as distinguished from merely isolated findings or diagnosis

including the word "chronic." Continuity of symptomatology

is required only where the condition noted during service is

not, in fact, shown to be chronic or when the diagnosis of

chronicity may be legitimately questioned. When the fact of

chronicity in service is not adequately supported, then a

showing of continuity after discharge is required to support

the claim. 38 C.F.R. § 3.303(:D.

In some circumstances, a disease associated with exposure to

certain herbicide agents will be presumed to have been

incurred in service even though there is no evidence of that

disease during the period of service at issue. 38 U.S.C.A.

§ 1116(a) (West 2002); 38 C.F.R. §§ 3.307(a)(6), 3.309(e)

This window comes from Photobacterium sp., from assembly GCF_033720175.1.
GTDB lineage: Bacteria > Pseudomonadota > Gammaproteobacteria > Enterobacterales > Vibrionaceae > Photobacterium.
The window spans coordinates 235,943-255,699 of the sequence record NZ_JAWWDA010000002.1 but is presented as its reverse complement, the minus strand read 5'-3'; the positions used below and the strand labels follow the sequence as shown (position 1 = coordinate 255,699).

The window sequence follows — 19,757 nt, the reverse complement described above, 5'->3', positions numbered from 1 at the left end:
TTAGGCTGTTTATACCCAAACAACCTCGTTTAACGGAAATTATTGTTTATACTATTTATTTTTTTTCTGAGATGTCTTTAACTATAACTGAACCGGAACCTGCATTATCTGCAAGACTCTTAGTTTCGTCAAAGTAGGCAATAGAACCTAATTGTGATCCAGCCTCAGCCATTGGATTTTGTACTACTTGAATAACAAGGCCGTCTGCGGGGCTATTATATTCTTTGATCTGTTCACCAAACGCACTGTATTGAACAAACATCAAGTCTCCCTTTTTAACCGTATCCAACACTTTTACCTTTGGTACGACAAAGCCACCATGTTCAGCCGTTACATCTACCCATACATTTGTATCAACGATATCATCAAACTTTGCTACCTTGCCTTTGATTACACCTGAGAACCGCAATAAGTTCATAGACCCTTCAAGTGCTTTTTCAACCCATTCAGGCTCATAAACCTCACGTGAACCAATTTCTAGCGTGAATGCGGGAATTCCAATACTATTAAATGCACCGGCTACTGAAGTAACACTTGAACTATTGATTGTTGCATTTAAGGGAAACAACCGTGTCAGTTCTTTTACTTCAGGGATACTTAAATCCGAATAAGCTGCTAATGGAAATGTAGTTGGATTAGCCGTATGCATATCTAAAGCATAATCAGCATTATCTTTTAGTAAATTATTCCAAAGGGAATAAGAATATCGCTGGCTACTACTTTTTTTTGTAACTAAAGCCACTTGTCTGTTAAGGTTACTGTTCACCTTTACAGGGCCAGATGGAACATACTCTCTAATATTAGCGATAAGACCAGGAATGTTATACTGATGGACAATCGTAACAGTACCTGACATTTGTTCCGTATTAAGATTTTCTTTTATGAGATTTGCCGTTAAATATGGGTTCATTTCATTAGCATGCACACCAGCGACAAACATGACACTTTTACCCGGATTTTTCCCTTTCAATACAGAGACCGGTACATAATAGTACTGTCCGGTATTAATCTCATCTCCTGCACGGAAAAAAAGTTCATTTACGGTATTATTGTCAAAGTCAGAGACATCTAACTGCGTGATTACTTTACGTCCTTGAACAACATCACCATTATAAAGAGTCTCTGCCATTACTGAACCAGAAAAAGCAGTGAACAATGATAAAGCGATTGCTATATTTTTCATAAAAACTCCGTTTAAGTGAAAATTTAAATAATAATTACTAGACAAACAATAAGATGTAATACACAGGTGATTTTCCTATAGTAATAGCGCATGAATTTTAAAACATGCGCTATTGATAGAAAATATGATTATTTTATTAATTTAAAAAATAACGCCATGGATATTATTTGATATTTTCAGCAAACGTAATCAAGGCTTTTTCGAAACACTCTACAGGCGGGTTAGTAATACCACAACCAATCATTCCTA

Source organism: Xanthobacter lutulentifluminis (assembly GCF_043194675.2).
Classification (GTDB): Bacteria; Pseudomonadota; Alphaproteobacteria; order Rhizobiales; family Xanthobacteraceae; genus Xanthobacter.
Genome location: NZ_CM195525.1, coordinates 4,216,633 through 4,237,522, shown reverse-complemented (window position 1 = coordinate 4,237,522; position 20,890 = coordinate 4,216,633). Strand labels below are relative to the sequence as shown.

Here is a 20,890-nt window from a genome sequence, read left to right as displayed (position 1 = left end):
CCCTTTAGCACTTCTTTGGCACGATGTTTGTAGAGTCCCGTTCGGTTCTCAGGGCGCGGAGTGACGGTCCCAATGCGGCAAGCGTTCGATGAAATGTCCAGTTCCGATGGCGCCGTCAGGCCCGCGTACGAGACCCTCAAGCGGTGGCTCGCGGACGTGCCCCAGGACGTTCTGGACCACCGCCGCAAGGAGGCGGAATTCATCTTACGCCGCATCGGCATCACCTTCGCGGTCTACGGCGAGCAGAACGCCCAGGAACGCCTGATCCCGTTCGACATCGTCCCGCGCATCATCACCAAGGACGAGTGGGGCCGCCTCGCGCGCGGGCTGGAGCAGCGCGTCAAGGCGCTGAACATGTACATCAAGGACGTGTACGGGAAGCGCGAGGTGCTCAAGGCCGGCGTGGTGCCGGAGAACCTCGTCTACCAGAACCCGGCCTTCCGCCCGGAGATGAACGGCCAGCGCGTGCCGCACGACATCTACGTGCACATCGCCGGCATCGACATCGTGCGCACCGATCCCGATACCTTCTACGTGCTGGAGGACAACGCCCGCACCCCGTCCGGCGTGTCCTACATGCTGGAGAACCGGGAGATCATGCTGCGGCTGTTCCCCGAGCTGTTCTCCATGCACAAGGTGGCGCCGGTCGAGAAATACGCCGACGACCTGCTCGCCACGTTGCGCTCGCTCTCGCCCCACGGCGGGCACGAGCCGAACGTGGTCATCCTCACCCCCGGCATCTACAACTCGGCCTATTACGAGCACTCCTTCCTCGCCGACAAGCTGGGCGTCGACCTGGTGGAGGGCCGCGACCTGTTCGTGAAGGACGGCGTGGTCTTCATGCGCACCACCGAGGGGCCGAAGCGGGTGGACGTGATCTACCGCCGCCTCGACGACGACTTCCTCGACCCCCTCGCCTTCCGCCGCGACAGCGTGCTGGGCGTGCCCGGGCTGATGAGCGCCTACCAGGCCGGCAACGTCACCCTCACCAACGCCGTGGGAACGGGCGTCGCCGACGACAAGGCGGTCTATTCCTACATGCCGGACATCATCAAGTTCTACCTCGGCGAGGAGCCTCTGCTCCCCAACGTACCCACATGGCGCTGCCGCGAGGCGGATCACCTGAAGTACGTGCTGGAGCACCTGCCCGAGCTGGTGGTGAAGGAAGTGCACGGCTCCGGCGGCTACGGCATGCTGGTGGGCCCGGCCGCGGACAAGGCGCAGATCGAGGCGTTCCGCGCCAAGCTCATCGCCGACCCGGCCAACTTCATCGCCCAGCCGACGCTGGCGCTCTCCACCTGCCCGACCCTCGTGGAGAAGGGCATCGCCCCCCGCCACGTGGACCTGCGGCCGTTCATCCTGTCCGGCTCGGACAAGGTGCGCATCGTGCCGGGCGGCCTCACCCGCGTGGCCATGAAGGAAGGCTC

(2004). In this regard, a veteran who, during active

military, naval, or air service, served in the Republic of

Vietnam during the Vietnam era shall be presumed to have been

exposed during such service to a herbicide agent, unless

there is affirmative evidence to establish that the veteran

was not exposed to any such agent during that service. 38

U.S.C.A. § 1116(a)(3).

Diseases associated with such exposure include: chloracne or

other acneform diseases consistent with chloracne; Type 2

diabetes (also known as Type II diabetes mellitus or adult-

onset diabetes); Hodgkin's disease; multiple myeloma;

non- Hodgkin's lymphoma; acute and subacute peripheral

neuropathy; porphyria cutanea tarda; prostate cancer;

respiratory cancers (cancer of the lung, bronchus, larynx, or

trachea); and soft- tissue sarcomas (other than osteosarcoma,